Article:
In Munich, NATO Secretary-General Jens Stoltenberg said it was vital to boost military spending across the alliance.

“This requires expanding our transatlantic industrial base to increase deliveries to Ukraine and refill our own stocks,” he said. “And shifting from slow peacetime to the high tempo of conflict — to produce more at a higher speed.”

He added: “This will help Ukraine, it will make NATO stronger, and it will provide more highly skilled manufacturing jobs.”

He said there was “no imminent threat” to any NATO member as the alliance “continues to ensure there is no room for miscalculation in Moscow about our readiness to protect all allies: With more forces, higher readiness, and increased defense spending.”

Since the Russian invasion, Western leaders and scores of experts have warned that Putin harbors imperial ambitions and that he might carry out more attacks if he succeeds in Ukraine, even against NATO members.

But NATO is underpinned by a mutual defense clause and opinion is divided among Western military experts, with many doubting Russia would attack a NATO country.

The Kremlin has stated it does not have the military capacity to fight the Western alliance. Putin, however, has called for NATO to withdraw troops and missiles from its borders and he's called Ukraine's push to join the alliance a red line.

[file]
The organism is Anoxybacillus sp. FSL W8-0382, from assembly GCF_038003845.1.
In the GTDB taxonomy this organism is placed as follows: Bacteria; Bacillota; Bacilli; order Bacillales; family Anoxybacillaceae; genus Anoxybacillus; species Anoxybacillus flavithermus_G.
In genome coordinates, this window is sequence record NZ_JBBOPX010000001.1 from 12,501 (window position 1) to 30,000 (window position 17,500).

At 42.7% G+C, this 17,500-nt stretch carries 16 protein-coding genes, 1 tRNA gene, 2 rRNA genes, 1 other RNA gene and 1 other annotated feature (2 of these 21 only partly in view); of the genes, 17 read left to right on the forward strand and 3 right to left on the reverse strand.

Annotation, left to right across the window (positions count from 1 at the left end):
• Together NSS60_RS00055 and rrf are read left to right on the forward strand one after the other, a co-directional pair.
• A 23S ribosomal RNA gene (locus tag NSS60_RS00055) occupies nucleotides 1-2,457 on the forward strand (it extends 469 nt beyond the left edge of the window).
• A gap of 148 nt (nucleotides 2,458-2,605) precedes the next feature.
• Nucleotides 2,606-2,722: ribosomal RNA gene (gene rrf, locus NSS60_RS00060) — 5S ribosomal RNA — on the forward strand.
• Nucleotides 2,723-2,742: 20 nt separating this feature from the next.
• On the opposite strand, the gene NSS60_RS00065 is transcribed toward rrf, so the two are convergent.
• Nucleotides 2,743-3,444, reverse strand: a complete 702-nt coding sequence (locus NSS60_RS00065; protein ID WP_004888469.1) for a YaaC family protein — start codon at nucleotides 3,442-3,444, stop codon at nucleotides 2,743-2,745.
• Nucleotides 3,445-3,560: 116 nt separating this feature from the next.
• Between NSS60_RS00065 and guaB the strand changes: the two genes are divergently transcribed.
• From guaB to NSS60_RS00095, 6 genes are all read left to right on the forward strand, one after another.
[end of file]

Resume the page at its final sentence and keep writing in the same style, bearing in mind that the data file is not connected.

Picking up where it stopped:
Meanwhile, among the public in Western countries, fewer people see Russia as a top threat, according to a survey conducted by the Munich Security Conference.

The survey, based on responses from about 1,000 people in each of the Group of Seven rich nations, found that mass migration, climate change and Islamic terrorism have surpassed Russia as top concerns.

“While Russia was still the top risk for five G7 countries last year, only the citizens of the U.K. and Japan still consider it so,” leaders said in the report. “German citizens now only see Russia as the seventh greatest concern and Italians see it as the 12th.”

Some European leaders are worried about complacency setting in. Among them are Estonian Prime Minister Kaja Kallas, one of the EU's most hawkish leaders. Estonia and its Baltic neighbors have begun building bunkers and defensive lines along their borders with Russia and Belarus.

“This is the European hour and we need to rise to the challenge,” Kallas said on social media upon arriving in Munich. “Defense matters and the best way to show that is to spend on defense.”